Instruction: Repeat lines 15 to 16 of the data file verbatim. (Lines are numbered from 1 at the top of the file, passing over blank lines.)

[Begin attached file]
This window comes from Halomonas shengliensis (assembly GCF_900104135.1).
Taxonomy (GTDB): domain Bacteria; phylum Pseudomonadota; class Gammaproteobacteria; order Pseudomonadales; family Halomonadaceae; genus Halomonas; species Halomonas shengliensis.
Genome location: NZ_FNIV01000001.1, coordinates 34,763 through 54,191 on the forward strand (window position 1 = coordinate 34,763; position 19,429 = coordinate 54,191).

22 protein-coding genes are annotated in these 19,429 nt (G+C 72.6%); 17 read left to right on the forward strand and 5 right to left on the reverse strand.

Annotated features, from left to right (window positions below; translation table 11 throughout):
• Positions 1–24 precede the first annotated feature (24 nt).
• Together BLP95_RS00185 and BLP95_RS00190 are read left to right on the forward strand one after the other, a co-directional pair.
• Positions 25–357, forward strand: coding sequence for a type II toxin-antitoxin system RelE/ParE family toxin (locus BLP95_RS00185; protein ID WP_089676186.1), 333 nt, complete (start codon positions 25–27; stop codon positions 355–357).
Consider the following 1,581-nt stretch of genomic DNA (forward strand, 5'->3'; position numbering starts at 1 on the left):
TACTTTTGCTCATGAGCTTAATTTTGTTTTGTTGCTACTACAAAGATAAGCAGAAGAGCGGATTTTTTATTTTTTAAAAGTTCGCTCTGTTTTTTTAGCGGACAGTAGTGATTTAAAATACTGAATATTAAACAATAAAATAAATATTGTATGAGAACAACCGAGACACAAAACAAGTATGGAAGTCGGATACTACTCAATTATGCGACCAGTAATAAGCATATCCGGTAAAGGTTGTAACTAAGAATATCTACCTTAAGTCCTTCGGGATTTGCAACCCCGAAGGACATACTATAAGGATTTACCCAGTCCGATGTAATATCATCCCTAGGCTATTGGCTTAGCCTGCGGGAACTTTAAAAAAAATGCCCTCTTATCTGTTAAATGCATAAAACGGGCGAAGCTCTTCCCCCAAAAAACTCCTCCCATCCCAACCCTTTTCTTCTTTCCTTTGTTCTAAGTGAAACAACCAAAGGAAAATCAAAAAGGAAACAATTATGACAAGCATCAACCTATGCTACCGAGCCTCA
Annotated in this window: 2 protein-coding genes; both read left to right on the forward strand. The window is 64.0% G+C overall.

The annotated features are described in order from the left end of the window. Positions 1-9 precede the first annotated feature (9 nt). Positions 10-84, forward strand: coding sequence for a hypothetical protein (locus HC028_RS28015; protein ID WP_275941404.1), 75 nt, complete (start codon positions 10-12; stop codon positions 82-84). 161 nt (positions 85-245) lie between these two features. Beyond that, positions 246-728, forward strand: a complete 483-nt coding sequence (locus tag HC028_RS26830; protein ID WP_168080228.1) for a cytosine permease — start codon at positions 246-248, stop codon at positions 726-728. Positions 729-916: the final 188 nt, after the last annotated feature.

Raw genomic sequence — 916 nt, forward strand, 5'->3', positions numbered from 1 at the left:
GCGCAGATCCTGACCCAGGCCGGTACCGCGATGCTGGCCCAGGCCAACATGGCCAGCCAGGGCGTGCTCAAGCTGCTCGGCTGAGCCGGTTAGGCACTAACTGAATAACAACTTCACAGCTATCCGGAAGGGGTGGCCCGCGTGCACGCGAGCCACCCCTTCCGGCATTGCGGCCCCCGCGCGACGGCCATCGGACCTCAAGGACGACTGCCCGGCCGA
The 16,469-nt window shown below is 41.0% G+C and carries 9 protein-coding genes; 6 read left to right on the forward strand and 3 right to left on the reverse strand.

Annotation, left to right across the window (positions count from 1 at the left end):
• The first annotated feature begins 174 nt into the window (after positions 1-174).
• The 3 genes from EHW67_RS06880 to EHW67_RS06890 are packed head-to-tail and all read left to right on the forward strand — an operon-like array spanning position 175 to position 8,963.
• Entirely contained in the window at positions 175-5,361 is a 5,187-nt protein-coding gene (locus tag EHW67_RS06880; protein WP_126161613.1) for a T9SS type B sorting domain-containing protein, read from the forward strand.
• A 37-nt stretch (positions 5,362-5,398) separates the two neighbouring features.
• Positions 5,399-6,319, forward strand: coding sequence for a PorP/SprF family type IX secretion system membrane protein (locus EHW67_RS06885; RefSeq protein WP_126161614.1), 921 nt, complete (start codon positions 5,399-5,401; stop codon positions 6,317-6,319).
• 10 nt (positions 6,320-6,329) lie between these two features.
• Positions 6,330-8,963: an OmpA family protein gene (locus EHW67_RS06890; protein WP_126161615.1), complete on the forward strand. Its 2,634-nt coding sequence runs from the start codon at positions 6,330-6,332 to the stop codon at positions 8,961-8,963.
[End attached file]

The 16,469-nt window shown below is 41.0% G+C and carries 9 protein-coding genes; 6 read left to right on the forward strand and 3 right to left on the reverse strand.

Annotation, left to right across the window (positions count from 1 at the left end):